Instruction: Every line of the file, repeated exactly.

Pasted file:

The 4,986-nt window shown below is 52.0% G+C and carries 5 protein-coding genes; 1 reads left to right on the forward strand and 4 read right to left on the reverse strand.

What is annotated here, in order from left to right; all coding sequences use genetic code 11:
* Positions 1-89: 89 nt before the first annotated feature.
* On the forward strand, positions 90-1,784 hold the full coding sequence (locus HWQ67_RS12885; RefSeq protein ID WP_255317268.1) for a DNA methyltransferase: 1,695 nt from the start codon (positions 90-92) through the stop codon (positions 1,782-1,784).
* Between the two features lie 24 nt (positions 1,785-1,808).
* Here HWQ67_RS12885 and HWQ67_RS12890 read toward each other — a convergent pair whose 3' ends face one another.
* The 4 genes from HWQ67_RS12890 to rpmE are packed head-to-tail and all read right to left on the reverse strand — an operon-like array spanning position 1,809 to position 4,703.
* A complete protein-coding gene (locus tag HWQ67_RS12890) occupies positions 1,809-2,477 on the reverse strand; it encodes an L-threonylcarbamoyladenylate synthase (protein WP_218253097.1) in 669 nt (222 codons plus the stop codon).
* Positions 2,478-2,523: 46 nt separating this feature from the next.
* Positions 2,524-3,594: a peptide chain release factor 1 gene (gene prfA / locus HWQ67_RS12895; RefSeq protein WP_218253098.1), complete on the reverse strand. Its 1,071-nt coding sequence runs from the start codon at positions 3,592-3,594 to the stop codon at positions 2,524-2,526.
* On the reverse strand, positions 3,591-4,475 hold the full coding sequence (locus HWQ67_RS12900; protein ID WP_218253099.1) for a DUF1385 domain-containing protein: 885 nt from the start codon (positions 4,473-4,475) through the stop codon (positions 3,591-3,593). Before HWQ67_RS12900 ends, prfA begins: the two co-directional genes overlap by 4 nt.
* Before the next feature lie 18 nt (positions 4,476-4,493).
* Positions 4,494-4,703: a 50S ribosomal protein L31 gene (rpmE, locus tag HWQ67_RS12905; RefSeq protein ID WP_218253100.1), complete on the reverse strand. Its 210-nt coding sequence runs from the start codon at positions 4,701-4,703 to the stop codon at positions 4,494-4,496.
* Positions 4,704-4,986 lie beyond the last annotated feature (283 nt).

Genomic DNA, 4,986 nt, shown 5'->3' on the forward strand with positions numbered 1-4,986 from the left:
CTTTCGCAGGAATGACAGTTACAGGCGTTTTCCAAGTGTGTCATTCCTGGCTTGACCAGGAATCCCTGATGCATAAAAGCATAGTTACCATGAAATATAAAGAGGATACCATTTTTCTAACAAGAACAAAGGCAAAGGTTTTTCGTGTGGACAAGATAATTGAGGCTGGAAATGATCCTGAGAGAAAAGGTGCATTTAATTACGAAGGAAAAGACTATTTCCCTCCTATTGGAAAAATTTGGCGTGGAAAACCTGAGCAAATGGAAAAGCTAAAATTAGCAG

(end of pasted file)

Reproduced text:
The 4,986-nt window shown below is 52.0% G+C and carries 5 protein-coding genes; 1 reads left to right on the forward strand and 4 read right to left on the reverse strand.

What is annotated here, in order from left to right; all coding sequences use genetic code 11:
* Positions 1-89: 89 nt before the first annotated feature.
* On the forward strand, positions 90-1,784 hold the full coding sequence (locus HWQ67_RS12885; RefSeq protein ID WP_255317268.1) for a DNA methyltransferase: 1,695 nt from the start codon (positions 90-92) through the stop codon (positions 1,782-1,784).
* Between the two features lie 24 nt (positions 1,785-1,808).
* Here HWQ67_RS12885 and HWQ67_RS12890 read toward each other — a convergent pair whose 3' ends face one another.
* The 4 genes from HWQ67_RS12890 to rpmE are packed head-to-tail and all read right to left on the reverse strand — an operon-like array spanning position 1,809 to position 4,703.
* A complete protein-coding gene (locus tag HWQ67_RS12890) occupies positions 1,809-2,477 on the reverse strand; it encodes an L-threonylcarbamoyladenylate synthase (protein WP_218253097.1) in 669 nt (222 codons plus the stop codon).
* Positions 2,478-2,523: 46 nt separating this feature from the next.
* Positions 2,524-3,594: a peptide chain release factor 1 gene (gene prfA / locus HWQ67_RS12895; RefSeq protein WP_218253098.1), complete on the reverse strand. Its 1,071-nt coding sequence runs from the start codon at positions 3,592-3,594 to the stop codon at positions 2,524-2,526.
* On the reverse strand, positions 3,591-4,475 hold the full coding sequence (locus HWQ67_RS12900; protein ID WP_218253099.1) for a DUF1385 domain-containing protein: 885 nt from the start codon (positions 4,473-4,475) through the stop codon (positions 3,591-3,593). Before HWQ67_RS12900 ends, prfA begins: the two co-directional genes overlap by 4 nt.
* Before the next feature lie 18 nt (positions 4,476-4,493).
* Positions 4,494-4,703: a 50S ribosomal protein L31 gene (rpmE, locus tag HWQ67_RS12905; RefSeq protein ID WP_218253100.1), complete on the reverse strand. Its 210-nt coding sequence runs from the start codon at positions 4,701-4,703 to the stop codon at positions 4,494-4,496.
* Positions 4,704-4,986 lie beyond the last annotated feature (283 nt).

Genomic DNA, 4,986 nt, shown 5'->3' on the forward strand with positions numbered 1-4,986 from the left:
CTTTCGCAGGAATGACAGTTACAGGCGTTTTCCAAGTGTGTCATTCCTGGCTTGACCAGGAATCCCTGATGCATAAAAGCATAGTTACCATGAAATATAAAGAGGATACCATTTTTCTAACAAGAACAAAGGCAAAGGTTTTTCGTGTGGACAAGATAATTGAGGCTGGAAATGATCCTGAGAGAAAAGGTGCATTTAATTACGAAGGAAAAGACTATTTCCCTCCTATTGGAAAAATTTGGCGTGGAAAACCTGAGCAAATGGAAAAGCTAAAATTAGCAG